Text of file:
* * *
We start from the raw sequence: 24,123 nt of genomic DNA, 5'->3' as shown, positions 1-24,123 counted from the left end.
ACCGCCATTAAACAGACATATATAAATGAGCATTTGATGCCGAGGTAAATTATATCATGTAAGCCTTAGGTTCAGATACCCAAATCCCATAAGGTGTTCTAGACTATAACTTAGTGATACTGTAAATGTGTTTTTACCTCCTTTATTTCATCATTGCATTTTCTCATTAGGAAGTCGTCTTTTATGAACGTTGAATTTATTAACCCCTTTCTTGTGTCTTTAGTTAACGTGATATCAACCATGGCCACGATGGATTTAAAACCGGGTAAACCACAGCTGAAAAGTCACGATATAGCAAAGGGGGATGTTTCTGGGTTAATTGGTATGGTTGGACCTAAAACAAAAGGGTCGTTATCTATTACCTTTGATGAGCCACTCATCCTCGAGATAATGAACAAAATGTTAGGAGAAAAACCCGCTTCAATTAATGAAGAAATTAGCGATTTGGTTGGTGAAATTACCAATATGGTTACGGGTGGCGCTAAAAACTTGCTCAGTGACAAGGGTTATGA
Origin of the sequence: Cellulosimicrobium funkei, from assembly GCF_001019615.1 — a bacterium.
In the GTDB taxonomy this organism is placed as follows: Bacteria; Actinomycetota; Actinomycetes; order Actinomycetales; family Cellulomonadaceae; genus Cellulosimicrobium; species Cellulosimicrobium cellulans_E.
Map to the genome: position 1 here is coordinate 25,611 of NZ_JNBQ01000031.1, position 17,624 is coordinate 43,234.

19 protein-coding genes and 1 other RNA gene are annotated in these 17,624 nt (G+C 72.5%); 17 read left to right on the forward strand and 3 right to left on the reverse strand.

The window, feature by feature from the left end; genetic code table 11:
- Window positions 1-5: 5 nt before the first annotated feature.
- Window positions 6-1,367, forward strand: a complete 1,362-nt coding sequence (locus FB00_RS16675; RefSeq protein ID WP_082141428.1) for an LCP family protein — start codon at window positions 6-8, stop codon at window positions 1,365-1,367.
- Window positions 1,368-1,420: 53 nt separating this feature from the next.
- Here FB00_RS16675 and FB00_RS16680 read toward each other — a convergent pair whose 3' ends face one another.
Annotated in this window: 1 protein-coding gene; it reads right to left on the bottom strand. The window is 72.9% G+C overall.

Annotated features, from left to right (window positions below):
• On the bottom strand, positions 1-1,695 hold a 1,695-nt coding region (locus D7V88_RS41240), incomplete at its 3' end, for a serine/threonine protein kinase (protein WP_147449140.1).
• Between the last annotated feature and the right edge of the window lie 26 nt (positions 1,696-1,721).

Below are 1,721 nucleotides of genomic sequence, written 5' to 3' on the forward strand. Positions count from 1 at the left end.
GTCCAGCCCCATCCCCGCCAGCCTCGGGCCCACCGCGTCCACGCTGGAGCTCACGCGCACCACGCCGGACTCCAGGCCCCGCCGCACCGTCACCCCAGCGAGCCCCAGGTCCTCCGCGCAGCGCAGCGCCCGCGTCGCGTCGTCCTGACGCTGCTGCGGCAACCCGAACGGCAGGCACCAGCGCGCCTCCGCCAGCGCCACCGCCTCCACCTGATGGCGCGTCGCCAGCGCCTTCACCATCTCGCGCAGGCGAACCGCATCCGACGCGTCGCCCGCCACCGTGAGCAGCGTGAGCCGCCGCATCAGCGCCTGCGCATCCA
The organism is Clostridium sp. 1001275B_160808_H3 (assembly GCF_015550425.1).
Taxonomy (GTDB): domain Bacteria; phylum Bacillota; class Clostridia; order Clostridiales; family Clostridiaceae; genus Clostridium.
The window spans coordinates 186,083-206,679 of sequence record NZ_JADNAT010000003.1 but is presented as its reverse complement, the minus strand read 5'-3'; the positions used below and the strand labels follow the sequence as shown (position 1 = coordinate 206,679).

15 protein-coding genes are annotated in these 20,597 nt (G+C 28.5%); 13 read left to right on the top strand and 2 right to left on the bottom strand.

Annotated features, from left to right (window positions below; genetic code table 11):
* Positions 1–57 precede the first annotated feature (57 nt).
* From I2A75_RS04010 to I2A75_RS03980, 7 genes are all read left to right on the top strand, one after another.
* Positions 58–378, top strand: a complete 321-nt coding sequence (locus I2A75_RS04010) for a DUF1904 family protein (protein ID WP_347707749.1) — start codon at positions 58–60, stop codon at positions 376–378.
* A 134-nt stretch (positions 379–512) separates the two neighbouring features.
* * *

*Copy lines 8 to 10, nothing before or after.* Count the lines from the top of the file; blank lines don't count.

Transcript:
- Window positions 1-5: 5 nt before the first annotated feature.
- Window positions 6-1,367, forward strand: a complete 1,362-nt coding sequence (locus FB00_RS16675; RefSeq protein ID WP_082141428.1) for an LCP family protein — start codon at window positions 6-8, stop codon at window positions 1,365-1,367.
- Window positions 1,368-1,420: 53 nt separating this feature from the next.